Gordon Ramsay, Gordon Ramsay Restaurants
The Big Green Egg is an oven, BBQ and smoker all in one. The indirect heat means it’s easy to cook low and slow – I made amazing pulled pork just the other week – and with a wide temperature range, it’s perfect for high searing a stunning ribeye steak too. It’s also a great fire pit.
Large Big Green Egg, £1,045
Marcus Samuelsson, Red Rooster
A small, simple and portable charcoal grill is all you need to jumpstart a summer barbecue. I love nothing more than pork ribs or a whole chicken, but I’ve also been cooking up cauliflower, which gets a nice smoky flavour. Cuisinart makes a super-affordable barbecue.
Cuisinart 14in Portable Charcoal Grill, $29, qvc.com
Nuno Mendes, Chiltern Firehouse
At home I use a drum-barrel grill built for me by a friend. It’s literally a barrel cut in half with two tiers on it. On the bottom tier you can cook on the grill bars directly against the red embers and there’s a shelf where you can work with smoking or slow grilling.
Drum Smoker, £650, drumbecue.co.uk
Clare Smyth, Core
The OFYR is fun to cook on and looks great. I love to cook whole fish such as turbot over the flames; the wood adds a lovely flavour. It is extremely versatile for cooking smaller items and searing on the plate around the outside. It is a real party piece.
OFYR Classic Storage 100, £1,795
Michael Caines, Lympstone Manor
The Kamado Joe is brilliant for slow cooking, smoking and working with coal and wood chippings, which really add extra flavour. Recently I wrapped a fantastic piece of turbot in foil. The meaty texture combined with the chargrilled smoky flavour worked brilliantly.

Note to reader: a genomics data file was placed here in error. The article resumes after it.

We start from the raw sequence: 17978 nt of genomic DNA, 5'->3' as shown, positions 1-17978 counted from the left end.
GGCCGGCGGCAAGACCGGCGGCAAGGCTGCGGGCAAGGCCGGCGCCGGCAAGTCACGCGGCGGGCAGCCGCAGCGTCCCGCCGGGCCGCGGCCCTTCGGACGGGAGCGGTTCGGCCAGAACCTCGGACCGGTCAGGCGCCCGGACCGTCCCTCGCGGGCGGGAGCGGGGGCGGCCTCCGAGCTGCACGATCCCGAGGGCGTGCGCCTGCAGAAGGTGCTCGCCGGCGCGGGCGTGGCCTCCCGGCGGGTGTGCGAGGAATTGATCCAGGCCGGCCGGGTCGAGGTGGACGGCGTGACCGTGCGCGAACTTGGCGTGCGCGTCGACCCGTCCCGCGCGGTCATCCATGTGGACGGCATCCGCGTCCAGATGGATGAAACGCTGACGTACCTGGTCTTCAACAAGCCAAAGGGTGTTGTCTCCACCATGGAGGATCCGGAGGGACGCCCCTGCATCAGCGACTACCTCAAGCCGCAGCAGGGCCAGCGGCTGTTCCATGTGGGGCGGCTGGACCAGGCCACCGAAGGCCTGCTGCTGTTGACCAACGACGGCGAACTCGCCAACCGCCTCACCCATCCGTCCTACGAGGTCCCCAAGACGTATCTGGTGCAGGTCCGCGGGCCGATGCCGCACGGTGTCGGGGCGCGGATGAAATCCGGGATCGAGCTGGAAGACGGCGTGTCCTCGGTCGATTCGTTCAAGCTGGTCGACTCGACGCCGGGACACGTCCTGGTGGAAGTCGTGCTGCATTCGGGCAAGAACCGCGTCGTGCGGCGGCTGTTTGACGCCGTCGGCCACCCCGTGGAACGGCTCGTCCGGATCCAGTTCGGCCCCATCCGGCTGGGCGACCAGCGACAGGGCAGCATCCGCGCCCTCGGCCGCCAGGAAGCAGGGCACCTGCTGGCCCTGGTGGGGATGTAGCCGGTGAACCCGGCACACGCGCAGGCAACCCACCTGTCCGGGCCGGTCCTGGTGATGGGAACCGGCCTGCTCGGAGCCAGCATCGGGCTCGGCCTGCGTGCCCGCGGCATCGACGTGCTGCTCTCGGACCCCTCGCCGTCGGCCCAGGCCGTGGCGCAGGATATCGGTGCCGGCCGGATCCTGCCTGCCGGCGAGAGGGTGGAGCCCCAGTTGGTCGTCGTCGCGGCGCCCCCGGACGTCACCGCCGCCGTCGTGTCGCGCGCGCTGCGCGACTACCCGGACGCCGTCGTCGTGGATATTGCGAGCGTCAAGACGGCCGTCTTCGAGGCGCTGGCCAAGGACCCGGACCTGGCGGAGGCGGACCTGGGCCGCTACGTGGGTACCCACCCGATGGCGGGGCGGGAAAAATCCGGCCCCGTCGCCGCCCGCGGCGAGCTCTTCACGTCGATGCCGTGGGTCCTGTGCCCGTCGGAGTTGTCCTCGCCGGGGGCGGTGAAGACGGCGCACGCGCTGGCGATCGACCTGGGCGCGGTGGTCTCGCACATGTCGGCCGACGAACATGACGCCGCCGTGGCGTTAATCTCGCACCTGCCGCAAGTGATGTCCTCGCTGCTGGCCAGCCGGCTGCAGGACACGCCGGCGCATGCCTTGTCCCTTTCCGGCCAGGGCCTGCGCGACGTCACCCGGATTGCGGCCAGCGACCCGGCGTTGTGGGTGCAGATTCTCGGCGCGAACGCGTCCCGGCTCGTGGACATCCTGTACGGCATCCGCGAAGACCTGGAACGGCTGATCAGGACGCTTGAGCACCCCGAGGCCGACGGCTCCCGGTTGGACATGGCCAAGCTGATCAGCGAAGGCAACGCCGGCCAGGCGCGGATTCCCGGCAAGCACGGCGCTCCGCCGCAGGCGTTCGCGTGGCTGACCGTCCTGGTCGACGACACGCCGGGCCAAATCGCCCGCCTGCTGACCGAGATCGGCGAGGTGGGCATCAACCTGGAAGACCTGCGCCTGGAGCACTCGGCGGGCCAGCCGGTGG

Kamado Joe Classic III, £1,899
Sam and Sam Clark, Moro
While researching for Moro, we travelled a lot around Turkey. We fell in love with the “ocakbasi” style of grilling and barbecuing – think the wonderful Mangal restaurants in Stoke Newington. Our ideal barbecue is a small, simple one in galvanised steel.
Thüros B2 Shashlik Tabletop barbecue, €189
Atul Kochhar, Kanishka
I’m a big fan of barbecues – I have four. My most recent is a Japanese konro. Its walls are made from blocks of fossilised plankton, so the heat retention is really amazing, and it is so small you can put it on the tabletop to cook. It’s perfect for grilling little skewers.
Small Konro Grill, £419, sousvidetools.com
Angela Hartnett, Murano
I use a clay barbecue imported from Myanmar years ago. It has one level only for the grill and it’s big enough to do a whole piece of fish. We also use it as a fire pit. You can’t buy it any more, but there are similarly simple barbecue/fire-pit alternatives.
Solex Fire Pit, from £370, firepitsuk.co.uk
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